In 2014 I wrote about using polymer LED displays for future Minis so it’s nice to see another prediction come true.
Looking at the mechanical pixels though, it is clear that mechanical pixels could respond directly to sound, or to turbulence of passing air, plus other vibration that arises from motion on a road surface, or the engine. Car panel colours could change all the time powered by ambient energy. Coatings on any solid objects could follow, so people might have plenty of shimmering colours in their everyday environment. Could. Not sure I want it, but they could.
With sound as a control system, sound wave generators at the edges or underneath such surfaces could produce a wide variety of pleasing patterns. We could soon have furniture that does a good impression of being a cuttlefish.
I often get asked about smart makeup, on which I’ve often spoken since the late 90s. Thin film makeup displays could use this same tech. So er, we could have people with makeup pretending to be cuttlefish too. I think I’ll quit while I’m ahead.
High altitude solar array to power IT and propel planes
A zero carbon air travel solution. Well, most of the bits would be made of carbon materials, but it wouldn’t emit any CO2.
The pic says it all. A linear solar farm suspended in the high atmosphere to provide an IT platform for sensors, comms and other functions often accomplished by low orbit satellite. It would float up there thanks to being fixed to a graphene foam base layer that can be made lighter than helium (my previous invention, see https://timeguide.wordpress.com/2013/01/05/could-graphene-foam-be-a-future-helium-substitute/ which has since been prototyped and proven to be extremely resilient to high pressures too). Ideally, it would go all the way around the world, in various inclinations at different altitudes to provide routes to many places. Carbon materials are also incredibly strong so the line can be made as strong as can reasonably be required.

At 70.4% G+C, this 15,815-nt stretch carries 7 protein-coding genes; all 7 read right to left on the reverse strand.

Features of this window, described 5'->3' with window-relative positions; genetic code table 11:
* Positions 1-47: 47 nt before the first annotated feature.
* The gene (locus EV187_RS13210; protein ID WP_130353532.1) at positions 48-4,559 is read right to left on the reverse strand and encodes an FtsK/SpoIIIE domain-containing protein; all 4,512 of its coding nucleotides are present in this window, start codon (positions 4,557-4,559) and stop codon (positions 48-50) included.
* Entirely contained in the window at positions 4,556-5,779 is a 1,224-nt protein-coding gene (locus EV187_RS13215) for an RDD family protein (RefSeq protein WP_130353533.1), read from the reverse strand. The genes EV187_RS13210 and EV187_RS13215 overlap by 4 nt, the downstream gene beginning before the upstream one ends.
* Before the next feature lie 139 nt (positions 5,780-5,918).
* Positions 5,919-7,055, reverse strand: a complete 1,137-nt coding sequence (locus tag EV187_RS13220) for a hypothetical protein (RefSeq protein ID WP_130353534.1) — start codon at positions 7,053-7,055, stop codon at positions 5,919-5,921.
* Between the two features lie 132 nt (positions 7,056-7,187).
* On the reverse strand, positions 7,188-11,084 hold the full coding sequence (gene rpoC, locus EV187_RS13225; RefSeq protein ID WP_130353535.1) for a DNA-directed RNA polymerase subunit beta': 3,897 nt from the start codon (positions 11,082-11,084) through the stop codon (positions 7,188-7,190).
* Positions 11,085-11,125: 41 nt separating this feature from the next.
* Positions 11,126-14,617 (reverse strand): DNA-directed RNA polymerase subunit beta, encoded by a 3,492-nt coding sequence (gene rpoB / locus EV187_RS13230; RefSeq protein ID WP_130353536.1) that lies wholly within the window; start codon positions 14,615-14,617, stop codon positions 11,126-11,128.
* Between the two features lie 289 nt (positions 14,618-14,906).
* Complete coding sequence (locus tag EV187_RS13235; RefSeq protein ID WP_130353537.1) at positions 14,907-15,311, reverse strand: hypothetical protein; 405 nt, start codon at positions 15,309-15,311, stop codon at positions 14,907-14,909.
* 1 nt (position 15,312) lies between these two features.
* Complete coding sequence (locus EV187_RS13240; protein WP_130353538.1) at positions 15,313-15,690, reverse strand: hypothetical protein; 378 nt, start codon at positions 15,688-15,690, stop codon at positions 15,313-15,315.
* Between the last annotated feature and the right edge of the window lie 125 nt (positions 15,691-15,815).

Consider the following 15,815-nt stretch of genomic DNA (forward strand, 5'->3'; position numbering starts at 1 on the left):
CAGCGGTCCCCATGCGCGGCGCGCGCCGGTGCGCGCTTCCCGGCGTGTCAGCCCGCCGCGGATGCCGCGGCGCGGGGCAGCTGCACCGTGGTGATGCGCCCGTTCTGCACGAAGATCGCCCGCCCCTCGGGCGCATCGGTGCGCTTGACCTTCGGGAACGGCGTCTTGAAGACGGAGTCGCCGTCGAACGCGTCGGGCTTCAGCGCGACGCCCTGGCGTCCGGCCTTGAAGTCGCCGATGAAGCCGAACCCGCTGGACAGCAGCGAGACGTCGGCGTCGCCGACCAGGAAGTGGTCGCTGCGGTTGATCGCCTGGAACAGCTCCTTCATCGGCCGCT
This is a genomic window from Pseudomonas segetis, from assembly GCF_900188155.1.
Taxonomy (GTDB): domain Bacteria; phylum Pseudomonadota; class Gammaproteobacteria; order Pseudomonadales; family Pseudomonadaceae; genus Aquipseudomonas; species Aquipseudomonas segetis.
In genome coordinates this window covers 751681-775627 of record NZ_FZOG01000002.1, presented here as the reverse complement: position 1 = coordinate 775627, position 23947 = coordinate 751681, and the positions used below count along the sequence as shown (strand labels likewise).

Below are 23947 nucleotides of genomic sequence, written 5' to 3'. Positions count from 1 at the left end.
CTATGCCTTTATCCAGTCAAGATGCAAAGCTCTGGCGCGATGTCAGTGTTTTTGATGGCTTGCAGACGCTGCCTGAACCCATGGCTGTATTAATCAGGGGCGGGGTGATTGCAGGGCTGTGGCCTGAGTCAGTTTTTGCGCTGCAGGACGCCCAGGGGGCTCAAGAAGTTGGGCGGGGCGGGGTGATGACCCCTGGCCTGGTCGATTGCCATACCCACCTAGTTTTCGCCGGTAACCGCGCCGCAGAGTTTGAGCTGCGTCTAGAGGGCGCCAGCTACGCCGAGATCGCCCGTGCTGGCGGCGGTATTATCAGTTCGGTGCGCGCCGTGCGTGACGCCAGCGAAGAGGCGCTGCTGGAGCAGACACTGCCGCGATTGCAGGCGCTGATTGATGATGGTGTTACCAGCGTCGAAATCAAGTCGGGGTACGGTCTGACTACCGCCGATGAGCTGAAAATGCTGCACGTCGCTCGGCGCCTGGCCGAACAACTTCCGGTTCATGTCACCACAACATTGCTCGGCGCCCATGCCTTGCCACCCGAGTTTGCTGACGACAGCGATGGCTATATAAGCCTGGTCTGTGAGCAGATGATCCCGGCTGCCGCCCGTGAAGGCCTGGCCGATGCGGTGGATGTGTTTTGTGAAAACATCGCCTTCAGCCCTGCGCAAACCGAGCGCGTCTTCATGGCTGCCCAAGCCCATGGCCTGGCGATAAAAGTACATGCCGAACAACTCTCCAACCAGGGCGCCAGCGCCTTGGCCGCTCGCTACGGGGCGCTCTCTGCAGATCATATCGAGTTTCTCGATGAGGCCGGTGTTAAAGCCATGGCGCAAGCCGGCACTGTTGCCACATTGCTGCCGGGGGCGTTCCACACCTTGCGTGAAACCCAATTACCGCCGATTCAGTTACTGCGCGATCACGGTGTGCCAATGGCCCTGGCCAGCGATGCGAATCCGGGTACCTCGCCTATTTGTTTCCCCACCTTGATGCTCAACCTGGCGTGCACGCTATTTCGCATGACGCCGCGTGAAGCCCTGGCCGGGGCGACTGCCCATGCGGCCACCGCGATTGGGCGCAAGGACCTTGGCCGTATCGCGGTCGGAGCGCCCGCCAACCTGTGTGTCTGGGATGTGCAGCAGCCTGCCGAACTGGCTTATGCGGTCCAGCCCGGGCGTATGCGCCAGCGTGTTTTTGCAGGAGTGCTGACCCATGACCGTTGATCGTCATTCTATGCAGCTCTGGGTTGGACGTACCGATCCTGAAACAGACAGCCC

The flotation layer also supports a hypersonic linear induction motor that could provide direct propulsion to a hypersonic glider or to electric fans on a powered plane. Obviously this could also provide a means of making extremely low earth orbit satellites that continuously circumnavigate the ring.
I know you’re asking already how the planes get up there. There are a few solutions. Tethers could come all the way to ground level to airports, and electric engines would be used to get to height where the plane would pick up a sled-link.
Alternatively, stronger links to the ground would allow planes to be pulled up by sleds, though this would likely be less feasible.
Power levels? Well, the engines on a Boeing 777 generate about 8.25MW. A high altitude solar cell, above clouds could generate 300W per square metre. So a 777 equivalent plane needs 55km of panels if the line is just one metre wide. That means planes need to be at least that distance apart, but since that equates to around a minute, that is no barrier at all.
If you still doubt this, the Hyperloop was just a crazy idea a century ago too.
Posted in AGW, climate change, design, Energy, environment, IT, magnetism, materials, technology, the future of, transport, travel and tourism
Tagged air travel, electric planes, solar